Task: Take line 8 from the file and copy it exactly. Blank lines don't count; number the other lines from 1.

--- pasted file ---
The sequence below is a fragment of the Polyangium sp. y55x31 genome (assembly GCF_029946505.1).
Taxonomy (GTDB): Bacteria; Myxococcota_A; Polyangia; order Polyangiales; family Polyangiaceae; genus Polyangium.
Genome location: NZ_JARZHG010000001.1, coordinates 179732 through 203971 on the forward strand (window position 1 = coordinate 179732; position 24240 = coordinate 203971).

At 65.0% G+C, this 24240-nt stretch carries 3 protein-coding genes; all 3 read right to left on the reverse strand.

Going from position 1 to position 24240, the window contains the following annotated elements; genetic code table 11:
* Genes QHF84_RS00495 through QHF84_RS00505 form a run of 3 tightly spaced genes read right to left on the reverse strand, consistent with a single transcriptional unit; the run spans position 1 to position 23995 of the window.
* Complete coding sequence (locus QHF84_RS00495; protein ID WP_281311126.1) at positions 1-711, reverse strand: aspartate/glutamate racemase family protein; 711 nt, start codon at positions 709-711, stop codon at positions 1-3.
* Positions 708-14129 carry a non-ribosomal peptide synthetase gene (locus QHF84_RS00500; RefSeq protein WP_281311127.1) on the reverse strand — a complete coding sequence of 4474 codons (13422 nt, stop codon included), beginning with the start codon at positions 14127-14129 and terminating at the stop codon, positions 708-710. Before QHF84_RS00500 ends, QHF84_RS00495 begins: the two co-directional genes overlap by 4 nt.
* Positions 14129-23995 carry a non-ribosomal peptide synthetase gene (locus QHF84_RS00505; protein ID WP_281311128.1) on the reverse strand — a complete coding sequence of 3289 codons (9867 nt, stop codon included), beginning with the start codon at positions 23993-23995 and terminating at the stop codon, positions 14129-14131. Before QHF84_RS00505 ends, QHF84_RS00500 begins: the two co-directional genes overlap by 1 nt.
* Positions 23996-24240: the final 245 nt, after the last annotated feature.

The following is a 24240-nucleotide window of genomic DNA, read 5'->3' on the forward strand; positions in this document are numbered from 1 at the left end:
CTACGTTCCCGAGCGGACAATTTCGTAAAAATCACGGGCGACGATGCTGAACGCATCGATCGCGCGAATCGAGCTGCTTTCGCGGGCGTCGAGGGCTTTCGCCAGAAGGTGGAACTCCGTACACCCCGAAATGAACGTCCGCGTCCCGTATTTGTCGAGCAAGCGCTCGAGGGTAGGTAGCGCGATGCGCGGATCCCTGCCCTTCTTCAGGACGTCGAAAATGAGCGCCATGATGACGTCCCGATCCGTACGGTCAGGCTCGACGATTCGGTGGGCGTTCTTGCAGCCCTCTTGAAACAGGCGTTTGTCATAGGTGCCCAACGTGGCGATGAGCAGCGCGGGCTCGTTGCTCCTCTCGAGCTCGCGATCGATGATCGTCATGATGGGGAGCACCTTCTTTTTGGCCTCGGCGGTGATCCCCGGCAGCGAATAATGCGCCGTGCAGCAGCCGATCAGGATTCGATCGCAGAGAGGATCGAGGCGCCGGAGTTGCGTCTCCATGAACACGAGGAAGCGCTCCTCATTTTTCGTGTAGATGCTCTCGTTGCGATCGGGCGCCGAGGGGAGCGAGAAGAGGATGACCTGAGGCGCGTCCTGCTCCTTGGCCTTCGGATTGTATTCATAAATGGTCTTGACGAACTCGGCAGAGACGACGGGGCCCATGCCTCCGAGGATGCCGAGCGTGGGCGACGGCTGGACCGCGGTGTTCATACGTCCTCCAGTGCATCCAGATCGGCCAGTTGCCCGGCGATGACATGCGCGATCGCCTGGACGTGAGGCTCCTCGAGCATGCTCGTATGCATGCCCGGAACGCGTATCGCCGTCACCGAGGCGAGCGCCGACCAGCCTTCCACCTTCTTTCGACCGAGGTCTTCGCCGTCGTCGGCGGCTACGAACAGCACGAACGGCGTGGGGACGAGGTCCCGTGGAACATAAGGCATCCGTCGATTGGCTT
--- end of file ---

* Positions 708-14129 carry a non-ribosomal peptide synthetase gene (locus QHF84_RS00500; RefSeq protein WP_281311127.1) on the reverse strand — a complete coding sequence of 4474 codons (13422 nt, stop codon included), beginning with the start codon at positions 14127-14129 and terminating at the stop codon, positions 708-710. Before QHF84_RS00500 ends, QHF84_RS00495 begins: the two co-directional genes overlap by 4 nt.